A public health expert is calling on the National Institutes of Health to change information on one of its websites to more accurately reflect scientific findings about the risk of alcohol. In a letter sent to NIH Director Dr. Francis Collins on Thursday, alcohol researcher Dr. Michael Siegel of Boston University School of Public Health called on NIH to retract and apologize for a statement on the website of NIH’s National Institute on Alcohol Abuse and Alcoholism that says, “Drinking too much alcohol can increase your risk of developing certain cancers,” especially as it regards breast cancer.
“This is in direct contradiction with the scientific evidence which shows that even light to moderate drinking increases women’s risk of breast cancer,” Siegel told STAT. By implying that only “too much” drinking is a cancer risk, “the NIAAA is deceiving and potentially harming women while furthering the agenda of the alcohol industry.”
It really is the end of science. The phrase “Too much drinking” came straight from the alcohol lobby. The NIH is in the pocket of the profiteers. The NIH is also promoting alternative medicine on their site. A few billionaires decided there was money to be made misleading the ignorant. The studies they posted to promote the alternative medicine industry are unscientific and misleading, yet they feature prominently and are often reprinted to sell quack cures, and promote dangerous things like Battlefield Acupuncture.
Mavis, there are not any definitive studies one way or the other. Epidemilogic studies and anecdotal evidence suggest that alcohol causes cancer. That is the best evidence we have so far, but its weak evidence.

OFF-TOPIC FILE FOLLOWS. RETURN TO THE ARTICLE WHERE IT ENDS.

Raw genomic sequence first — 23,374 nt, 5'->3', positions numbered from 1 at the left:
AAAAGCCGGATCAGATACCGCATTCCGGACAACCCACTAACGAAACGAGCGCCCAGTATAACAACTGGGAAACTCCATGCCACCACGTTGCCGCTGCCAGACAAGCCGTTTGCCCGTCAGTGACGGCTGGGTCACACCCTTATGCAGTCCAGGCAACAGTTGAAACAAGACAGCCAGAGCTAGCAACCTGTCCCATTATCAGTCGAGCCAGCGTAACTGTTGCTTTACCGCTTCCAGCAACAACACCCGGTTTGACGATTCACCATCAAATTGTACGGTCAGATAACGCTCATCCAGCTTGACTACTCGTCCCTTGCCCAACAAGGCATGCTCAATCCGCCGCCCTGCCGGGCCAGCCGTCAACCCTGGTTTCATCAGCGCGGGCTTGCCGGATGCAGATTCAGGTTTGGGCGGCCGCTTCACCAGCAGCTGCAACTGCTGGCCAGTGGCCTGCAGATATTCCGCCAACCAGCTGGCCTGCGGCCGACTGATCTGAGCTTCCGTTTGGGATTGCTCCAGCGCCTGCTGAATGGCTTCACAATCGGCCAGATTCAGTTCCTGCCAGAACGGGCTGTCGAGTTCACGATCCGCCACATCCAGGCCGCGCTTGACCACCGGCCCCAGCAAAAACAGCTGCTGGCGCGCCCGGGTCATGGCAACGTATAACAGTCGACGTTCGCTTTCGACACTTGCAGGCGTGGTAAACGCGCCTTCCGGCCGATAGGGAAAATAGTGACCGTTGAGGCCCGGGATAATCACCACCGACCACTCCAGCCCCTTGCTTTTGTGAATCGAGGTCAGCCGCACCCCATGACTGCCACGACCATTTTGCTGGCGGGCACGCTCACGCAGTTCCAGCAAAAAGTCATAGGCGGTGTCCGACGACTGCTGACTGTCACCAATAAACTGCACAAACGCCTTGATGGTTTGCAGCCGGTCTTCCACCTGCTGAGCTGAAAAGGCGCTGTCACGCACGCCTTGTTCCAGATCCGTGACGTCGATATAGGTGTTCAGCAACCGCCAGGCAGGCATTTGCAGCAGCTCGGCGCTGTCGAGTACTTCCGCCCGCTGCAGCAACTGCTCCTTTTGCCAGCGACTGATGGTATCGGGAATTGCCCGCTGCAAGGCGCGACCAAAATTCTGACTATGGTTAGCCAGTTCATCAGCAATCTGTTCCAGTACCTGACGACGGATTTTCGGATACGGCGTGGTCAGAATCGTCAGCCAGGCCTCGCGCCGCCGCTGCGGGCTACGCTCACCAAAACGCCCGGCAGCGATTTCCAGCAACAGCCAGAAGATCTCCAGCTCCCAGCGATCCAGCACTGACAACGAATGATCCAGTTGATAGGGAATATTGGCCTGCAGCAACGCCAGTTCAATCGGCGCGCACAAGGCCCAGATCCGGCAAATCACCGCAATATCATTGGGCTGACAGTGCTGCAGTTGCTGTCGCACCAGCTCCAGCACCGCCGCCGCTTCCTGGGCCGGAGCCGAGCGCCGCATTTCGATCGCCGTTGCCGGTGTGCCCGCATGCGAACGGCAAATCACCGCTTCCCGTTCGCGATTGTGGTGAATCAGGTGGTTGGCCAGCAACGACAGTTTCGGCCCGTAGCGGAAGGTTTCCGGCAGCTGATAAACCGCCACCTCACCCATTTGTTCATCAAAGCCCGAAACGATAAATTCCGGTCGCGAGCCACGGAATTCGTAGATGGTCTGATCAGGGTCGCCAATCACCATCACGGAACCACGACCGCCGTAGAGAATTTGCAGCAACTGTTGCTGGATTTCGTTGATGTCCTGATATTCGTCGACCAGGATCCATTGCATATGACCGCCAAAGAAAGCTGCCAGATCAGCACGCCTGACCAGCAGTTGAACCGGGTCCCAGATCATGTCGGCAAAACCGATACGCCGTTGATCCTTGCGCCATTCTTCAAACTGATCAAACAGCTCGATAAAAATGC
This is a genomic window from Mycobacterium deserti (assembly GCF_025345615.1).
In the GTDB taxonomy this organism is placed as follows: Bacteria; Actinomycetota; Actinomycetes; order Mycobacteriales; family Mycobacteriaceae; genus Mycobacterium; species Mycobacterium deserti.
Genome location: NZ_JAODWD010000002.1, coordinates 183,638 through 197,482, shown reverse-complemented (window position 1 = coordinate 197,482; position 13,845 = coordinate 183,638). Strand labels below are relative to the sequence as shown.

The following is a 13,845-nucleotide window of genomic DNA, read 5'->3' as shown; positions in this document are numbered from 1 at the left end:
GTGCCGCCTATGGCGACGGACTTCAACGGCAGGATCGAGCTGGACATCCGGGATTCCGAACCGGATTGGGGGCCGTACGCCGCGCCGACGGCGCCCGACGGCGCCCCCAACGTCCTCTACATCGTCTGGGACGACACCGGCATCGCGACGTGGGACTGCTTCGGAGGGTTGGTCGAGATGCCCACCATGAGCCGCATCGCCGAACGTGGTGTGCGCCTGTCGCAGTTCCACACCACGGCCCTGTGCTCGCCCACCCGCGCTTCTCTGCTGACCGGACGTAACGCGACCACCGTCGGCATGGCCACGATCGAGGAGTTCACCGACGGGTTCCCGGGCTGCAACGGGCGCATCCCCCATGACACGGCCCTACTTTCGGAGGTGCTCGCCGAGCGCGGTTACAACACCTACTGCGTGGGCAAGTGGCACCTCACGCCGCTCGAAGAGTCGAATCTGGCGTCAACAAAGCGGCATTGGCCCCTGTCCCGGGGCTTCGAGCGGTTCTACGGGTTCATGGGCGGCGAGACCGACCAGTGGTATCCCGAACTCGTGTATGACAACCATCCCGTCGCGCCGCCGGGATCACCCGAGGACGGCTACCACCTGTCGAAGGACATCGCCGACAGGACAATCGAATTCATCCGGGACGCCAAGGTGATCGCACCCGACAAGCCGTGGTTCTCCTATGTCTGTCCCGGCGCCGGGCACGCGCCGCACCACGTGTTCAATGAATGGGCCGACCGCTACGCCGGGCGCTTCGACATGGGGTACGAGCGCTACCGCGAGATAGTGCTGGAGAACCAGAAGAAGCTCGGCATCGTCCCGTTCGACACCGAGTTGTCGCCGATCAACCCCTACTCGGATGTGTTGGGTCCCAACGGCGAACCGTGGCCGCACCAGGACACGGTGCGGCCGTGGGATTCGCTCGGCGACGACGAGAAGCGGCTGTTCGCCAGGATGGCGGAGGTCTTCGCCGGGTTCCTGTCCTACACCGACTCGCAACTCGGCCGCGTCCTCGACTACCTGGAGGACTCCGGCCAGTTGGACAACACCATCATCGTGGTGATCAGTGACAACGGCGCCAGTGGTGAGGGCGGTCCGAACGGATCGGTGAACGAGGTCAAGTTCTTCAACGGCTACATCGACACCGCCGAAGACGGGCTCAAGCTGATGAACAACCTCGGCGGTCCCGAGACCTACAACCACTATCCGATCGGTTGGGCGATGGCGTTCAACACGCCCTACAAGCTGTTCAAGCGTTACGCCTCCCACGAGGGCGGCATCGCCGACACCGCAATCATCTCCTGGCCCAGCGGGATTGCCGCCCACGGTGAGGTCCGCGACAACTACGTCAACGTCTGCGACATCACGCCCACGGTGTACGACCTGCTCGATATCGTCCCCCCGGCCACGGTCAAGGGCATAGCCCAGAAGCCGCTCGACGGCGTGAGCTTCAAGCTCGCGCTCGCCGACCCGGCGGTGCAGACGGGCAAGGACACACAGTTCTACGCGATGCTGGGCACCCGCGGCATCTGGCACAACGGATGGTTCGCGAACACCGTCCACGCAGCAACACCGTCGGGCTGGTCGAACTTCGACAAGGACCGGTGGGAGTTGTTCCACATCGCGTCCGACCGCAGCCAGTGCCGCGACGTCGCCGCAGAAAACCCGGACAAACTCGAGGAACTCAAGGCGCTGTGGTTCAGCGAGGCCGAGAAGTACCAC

If you have any credible evidence, then please post a link.
One of this country’s biggest issues nobody wants to confront. The alcohol industry has relinquished responsibility from the danger of its product by focusing on impaired driving. As if that’s the only danger to be concerned with, while placing responsibility of their product on the consumer. Big alcohol is as dangerous as big Pharma and big tobacco.
“The cancer institute also explains, however, that more than 100 epidemiologic studies of alcohol consumption and breast cancer in women show that even low consumption raises the risk. Women who drank more than 45 grams of alcohol per day (about three drinks) had a 50 percent higher risk of developing breast cancer than nondrinkers.”
I don’t think anyone would define 3 drinks a day (21 per week) as “low consumption.”
Re: Alcohol/Breast Cancer:
There are numerous risk factors associated with breast cancer, and other cancers. However, risk does NOT mean causative. The methods used to attribute risk are statistical at best and we should consider them.
It seems wasteful to me to spend thousands if not millions to make risk associations, when that money could be used to find the VIRUS causative for this disease. Like many others, viruses that are causative are sexually transmitted. The fewer sex partners one has in a lifetime the better. Always use protection.
Today’s hook-up culture is a grave mistake.
To the naysayers I say consider the following: HPV -causative for numerous genital & reproductive cancers, Ebstein-Barr appropriately named the “cancer virus” for Hodgkins and Non-Hodgkins lymphomas, Nasal cancer, certain stomach cancer, Herpes virus 8 for Kaposi’s sarcoma, Polyoma virus for Merkel cell cancers..I could continue. My point is, if all these cancers have viral cases, what makes anyone think that breast cancer is different??? Someone out there please find that virus, and please make a vaccine…and while you are at it, please make one for the entire Herpes Group. It would be a good start in stopping most if not all cancers.
Epidemiologic data do suggest that alcohol is a cause of cancer, and epidemiologic data also suggest that alcohol lowers the risk of heart disease. However correlation does not necessarily imply cause and effect. The epidemiologic data are the best data that we have, but these results are weak because they are not backed up by randomized controlled studies.
People are looking for conclusive or near-conclusive results, but they do not yet exist.
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